MANCHESTER — Dale Holloway, accused of shooting a pastor during a wedding in a Pelham church earlier this month, claims he “did not strike” his lawyer in a jailhouse attack that put the attorney into the intensive care unit.
Holloway, 37, appeared via video conference Tuesday for a bail hearing in Hillsborough County Superior Court. Wearing a protective smock, Holloway pleaded not guilty to a charge of first-degree assault after allegedly attacking attorney Michael Davidow, a public defender assigned to his case, just after 9:30 a.m. Monday at the Valley Street jail in Manchester.
According to a three-page affidavit, Davidow ended up in Elliot Hospital’s ICU with a “broken nasal cavity, subarachnoid hemorrhage, temporal lobe hemorrhage, left lateral eye hemorrhage, laceration to lower lip on the right side, and various contusions to his head to include behind the left ear and forehead on the left side.”
In the emergency room, Davidow did not remember what happened at the jail and was unable to answer simple questions about the time of day, year and what he did that day, the affidavit states.
Holloway is also being held on charges following an Oct. 12 shooting at New England Pentecostal Ministries in Pelham. In that case, he is facing five charges, including attempted murder, first- and second-degree assault, simple assault and being a convicted felon in possession of a firearm. A hearing in that case scheduled in Nashua for Tuesday was postponed.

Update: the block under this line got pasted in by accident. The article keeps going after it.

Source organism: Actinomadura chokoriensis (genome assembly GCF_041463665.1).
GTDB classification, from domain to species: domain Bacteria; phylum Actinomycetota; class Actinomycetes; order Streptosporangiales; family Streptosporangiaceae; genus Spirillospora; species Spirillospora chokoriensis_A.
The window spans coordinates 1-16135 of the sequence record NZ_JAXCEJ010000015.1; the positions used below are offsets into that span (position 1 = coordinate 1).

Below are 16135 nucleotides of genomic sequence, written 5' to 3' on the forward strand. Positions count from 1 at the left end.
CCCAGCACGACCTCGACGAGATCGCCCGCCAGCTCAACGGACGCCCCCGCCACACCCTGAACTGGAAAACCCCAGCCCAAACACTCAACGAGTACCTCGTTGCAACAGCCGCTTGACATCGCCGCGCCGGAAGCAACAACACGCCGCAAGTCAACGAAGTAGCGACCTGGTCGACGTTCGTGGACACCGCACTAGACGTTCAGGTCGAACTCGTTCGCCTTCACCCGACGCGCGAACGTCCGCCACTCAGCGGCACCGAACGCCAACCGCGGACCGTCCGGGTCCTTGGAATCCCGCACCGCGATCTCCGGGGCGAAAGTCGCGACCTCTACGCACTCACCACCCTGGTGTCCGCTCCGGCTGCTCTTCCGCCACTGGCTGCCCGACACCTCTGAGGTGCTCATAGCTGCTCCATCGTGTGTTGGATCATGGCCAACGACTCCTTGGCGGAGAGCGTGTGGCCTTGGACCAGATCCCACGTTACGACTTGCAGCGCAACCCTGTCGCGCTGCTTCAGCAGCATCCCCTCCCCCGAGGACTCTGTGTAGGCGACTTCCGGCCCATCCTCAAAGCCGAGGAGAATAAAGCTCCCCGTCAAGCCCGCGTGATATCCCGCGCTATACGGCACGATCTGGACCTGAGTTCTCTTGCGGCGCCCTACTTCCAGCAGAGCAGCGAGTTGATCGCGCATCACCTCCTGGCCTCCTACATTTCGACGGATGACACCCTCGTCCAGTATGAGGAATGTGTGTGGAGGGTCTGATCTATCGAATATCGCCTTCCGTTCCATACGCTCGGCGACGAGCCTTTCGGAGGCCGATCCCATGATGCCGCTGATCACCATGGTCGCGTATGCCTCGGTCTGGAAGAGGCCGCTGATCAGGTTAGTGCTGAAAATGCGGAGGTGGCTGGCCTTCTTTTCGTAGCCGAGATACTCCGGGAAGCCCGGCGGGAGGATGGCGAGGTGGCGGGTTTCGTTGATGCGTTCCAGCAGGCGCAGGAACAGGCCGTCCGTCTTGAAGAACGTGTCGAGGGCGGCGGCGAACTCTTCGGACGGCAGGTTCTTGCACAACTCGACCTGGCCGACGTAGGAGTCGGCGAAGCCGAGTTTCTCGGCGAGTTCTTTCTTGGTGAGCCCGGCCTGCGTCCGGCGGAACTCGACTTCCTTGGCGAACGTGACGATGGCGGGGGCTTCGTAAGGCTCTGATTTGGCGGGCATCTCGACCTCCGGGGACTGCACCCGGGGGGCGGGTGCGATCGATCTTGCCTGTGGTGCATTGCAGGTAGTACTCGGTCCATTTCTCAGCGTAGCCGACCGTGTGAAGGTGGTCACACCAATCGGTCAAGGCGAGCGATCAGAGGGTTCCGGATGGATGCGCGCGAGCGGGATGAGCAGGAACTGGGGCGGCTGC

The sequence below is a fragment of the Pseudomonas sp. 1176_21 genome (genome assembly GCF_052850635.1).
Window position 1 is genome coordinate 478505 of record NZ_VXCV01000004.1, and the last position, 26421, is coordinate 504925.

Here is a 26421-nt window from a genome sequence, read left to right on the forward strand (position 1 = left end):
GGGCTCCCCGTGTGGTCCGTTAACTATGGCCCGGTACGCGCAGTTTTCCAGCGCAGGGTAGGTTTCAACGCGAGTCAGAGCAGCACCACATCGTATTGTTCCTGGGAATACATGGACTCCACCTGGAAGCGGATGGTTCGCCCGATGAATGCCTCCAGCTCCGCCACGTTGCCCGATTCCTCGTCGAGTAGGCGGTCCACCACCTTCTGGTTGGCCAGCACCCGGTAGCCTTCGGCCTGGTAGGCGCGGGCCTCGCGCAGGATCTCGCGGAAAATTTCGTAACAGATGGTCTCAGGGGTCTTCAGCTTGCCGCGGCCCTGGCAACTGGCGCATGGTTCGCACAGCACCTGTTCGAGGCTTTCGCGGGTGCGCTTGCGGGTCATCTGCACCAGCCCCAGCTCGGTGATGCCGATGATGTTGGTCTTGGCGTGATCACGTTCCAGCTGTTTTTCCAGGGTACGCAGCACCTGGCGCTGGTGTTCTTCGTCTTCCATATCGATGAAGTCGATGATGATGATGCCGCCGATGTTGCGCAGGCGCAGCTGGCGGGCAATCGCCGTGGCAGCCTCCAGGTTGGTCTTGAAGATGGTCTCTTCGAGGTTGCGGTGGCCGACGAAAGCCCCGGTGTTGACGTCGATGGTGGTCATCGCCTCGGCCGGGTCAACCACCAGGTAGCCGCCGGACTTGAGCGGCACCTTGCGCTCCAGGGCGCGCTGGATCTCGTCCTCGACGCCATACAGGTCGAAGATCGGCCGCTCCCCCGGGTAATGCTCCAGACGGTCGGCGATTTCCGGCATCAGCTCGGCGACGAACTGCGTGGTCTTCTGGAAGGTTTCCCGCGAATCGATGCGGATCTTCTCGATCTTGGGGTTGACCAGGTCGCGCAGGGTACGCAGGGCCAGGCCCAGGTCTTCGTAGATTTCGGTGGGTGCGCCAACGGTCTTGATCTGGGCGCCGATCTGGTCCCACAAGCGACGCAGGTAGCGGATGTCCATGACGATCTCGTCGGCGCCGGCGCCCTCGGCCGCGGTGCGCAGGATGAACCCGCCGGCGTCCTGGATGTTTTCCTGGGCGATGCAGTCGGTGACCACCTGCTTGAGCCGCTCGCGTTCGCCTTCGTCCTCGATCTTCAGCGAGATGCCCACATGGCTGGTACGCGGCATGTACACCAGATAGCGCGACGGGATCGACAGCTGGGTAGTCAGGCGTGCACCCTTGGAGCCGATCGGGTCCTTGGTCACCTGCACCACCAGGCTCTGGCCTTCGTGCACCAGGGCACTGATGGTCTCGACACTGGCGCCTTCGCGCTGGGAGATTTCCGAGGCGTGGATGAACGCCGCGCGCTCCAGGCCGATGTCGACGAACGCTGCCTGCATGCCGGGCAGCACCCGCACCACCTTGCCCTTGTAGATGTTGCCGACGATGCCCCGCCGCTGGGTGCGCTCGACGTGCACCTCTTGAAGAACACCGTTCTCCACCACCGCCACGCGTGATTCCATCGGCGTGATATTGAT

On Tuesday, Holloway confidently answered Superior Court Judge Amy Messer’s questions and insisted to argue bail on his own despite not having a lawyer representing him. During the 15-minute court hearing he denied attacking Davidow.
“His nose started bleeding and I ran to his help,” Holloway said. “I don’t see where I went wrong here.”
Messer denied his request for bail in the assault case after hearing from prosecutor Brian Greklek-McKeon and Holloway.
Greklek-McKeon argued Holloway has a lengthy criminal background and poses an extreme risk to the public.
“The defendant’s criminal history is comprised almost entirely of acts of violence,” Greklek-McKeon said. “Even while incarcerated at the jail in a secure environment, he is continuing to commit acts of extreme violence.”
The meeting between Holloway and Davidow took place in a secured interview room that was not monitored or recorded. Correction officer Mark Phillips heard a knock on the window and saw Holloway walking way from the window and toward the door to the interview room.
“Phillips then saw Davidow seated at the table with his hands over his face and saw blood dripping down on the floor in the interview room,” the affidavit reads.
“Davidow stated that he had met with Holloway prior to today’s date and that the meeting did not go well,” the affidavit reads. “Davidow told Detective (Scott) Riley that they did not get along and Holloway did not want him as his lawyer. Davidow advised that he has no other memories at that time and the next thing he recalled was waking up in the ambulance.”
Greklek-McKeon said after the hearing that Davidow was still recovering in the hospital.
On Oct. 12, Bishop Stanley Choate and Claire McMullen were allegedly shot by Holloway during McMullen’s wedding to Mark Castiglione.
Holloway, whose address is listed as 549 Lake Ave., Manchester, told the court he has spent the last year out of trouble after being released from prison and had been working several jobs until his aunt died and “his father” was murdered. He recently moved to New Hampshire.
Holloway is the stepson of the late pastor Luis Garcia, who was killed at Castiglione’s Londonderry home on Oct. 1. Mark Castiglione is the father of Garcia’s alleged killer, Brandon Castiglione, 24.
Garcia’s funeral had been scheduled just after the wedding at New England Pentecostal Ministries.
Holloway is expected to receive a new public defender.